Driving autonomy: Car czar confidential

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The Waterloo Centre for Autonomous Research (WatCAR) is the local leader in the development of software for use in autonomous technology.

Imprint recently spoke to Professor Krzysztof Czarnecki of the Autonomous Perception and Planning subdivision on the group’s research.

WatCAR has many researchers with various specialities and research interests, but at its core, the group is software-based.

The crown jewel of the group is a prototype self-driving vehicle which is among the first in Canada to be tested on public roads.

“We have been doing tests in a closed environment…but we are hopeful that we will receive permission to test on public roads in Waterloo sometime next week,” Czarnecki said.

When asked about the differences between the group’s software and that of competing industry groups, Czarnecki said, “our software is focused on establishing architecture, we are not a hardware-focused group.”

There are other groups within WatCAR that focus on hardware including, “tracking software and technology used to create waypoints.”

The greatest challenge for the group is, “…collecting data, [as they] don’t have a fleet of cars, [they] just have the two.” As such, the group “can’t gather data as quickly as [they] want to.”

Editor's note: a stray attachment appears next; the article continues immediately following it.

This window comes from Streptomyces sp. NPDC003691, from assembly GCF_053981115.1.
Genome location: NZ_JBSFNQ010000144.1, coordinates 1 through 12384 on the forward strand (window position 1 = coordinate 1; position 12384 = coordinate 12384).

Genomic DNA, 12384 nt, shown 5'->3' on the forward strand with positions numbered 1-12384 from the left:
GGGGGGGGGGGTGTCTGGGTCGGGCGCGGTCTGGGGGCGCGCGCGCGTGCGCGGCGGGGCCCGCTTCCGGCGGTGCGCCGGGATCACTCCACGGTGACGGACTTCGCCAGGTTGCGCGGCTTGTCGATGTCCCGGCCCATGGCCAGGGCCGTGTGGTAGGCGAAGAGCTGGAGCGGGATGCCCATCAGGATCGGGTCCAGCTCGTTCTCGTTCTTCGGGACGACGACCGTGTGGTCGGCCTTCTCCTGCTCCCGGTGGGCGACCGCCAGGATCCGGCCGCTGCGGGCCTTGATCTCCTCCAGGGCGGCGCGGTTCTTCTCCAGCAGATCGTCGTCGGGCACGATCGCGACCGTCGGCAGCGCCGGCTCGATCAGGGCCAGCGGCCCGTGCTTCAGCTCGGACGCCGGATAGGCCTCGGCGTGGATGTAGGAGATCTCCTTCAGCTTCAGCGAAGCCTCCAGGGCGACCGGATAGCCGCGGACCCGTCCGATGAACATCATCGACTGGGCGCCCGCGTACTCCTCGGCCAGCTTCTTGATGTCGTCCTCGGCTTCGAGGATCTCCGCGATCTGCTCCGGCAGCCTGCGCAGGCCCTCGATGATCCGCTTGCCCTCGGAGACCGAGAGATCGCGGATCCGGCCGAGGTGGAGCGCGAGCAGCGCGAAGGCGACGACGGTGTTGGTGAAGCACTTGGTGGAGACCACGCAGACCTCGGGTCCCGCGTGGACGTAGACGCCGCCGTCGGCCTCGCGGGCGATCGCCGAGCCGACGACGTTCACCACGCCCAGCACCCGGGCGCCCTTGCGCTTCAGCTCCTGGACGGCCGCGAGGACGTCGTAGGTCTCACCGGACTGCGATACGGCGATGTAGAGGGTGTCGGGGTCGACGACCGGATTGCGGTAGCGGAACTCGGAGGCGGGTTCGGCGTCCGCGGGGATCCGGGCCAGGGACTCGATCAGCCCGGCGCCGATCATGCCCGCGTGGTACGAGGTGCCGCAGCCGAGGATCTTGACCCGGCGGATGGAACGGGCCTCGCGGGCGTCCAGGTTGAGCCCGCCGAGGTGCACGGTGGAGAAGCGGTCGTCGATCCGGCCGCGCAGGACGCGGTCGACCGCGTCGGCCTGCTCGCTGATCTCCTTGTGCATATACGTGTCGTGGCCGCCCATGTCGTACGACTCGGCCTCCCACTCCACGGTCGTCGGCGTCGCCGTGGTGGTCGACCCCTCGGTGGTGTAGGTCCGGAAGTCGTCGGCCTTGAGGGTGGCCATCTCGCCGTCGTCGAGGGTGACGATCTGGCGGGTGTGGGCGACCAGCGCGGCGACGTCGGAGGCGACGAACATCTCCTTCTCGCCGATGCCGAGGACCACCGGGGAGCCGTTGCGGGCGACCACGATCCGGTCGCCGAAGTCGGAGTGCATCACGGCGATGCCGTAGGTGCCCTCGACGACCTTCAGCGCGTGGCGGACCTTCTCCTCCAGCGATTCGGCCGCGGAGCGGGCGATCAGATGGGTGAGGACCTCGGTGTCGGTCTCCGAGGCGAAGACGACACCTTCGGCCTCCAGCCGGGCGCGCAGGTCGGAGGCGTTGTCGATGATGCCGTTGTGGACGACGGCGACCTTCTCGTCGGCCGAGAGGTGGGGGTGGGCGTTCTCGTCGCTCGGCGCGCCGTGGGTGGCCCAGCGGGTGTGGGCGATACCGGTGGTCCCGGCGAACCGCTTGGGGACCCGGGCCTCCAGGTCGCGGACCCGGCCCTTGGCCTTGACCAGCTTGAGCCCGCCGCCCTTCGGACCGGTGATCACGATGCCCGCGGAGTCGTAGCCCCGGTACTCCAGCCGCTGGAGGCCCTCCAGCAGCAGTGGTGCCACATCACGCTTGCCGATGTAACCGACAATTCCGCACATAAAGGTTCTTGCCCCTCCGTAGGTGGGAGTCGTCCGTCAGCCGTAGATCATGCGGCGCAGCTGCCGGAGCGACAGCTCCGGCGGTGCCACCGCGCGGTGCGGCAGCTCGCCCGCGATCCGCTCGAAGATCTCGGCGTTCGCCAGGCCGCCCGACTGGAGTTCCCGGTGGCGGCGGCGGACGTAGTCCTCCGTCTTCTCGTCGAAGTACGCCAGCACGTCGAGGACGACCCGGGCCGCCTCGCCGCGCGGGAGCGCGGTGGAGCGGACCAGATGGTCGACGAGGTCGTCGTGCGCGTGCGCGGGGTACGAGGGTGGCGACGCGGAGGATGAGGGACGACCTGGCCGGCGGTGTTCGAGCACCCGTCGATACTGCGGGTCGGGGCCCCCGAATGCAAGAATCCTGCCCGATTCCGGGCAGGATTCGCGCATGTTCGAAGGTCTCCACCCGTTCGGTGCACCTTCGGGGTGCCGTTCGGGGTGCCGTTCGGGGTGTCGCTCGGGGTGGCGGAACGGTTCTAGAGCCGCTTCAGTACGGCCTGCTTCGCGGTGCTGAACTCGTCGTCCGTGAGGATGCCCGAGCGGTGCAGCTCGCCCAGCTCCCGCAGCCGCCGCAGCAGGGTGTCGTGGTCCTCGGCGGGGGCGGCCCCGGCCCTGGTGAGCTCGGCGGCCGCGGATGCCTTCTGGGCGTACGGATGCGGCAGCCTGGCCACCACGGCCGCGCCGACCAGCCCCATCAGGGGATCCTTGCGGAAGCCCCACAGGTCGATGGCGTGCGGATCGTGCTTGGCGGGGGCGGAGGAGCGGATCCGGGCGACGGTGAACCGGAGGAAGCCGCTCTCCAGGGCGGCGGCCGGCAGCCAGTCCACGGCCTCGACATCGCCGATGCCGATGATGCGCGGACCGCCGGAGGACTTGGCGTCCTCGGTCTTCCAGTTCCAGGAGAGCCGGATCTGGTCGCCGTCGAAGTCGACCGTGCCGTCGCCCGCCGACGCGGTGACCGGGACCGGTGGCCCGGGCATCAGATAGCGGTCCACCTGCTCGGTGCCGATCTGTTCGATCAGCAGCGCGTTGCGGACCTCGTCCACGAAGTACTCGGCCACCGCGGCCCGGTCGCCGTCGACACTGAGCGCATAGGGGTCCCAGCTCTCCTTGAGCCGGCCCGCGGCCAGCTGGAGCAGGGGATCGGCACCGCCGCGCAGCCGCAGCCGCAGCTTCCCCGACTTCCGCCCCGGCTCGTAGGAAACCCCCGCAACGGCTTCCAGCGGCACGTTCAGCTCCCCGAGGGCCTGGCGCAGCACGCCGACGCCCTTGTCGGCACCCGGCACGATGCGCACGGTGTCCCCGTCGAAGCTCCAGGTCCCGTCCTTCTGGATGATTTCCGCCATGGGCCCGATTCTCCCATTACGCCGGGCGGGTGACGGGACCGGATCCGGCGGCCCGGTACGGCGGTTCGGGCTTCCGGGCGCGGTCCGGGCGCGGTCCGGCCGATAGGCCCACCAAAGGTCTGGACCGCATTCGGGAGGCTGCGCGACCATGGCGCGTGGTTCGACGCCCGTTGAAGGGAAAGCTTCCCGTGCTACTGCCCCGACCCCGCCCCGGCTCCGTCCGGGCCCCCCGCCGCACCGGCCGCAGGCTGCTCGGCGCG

When it comes to machine learning algorithms, the amount of available data is crucial, so with only one or two test vehicles, the process is not yet as efficient as possible.

Professor Czarnecki also commented on the often-discussed ethical implications of self driving vehicles. For example, would a car prioritize itself over human life?

“Even the big companies have not figured this out yet,” Czarnecki said.

He further mentioned that an ethics board in Germany had recently released an extensive paper on the issue, which might provide further guidance.

Professor Czarnecki also spoke about upcoming opportunities for the group, like showing how their vehicle performs in difficult weather.

As one of the primary vehicle automation groups in Canada, demonstrating the project’s feasibility in winter weather is crucial, especially to maintain sponsorship from industry partners,  who have vested interest in the group’s success.

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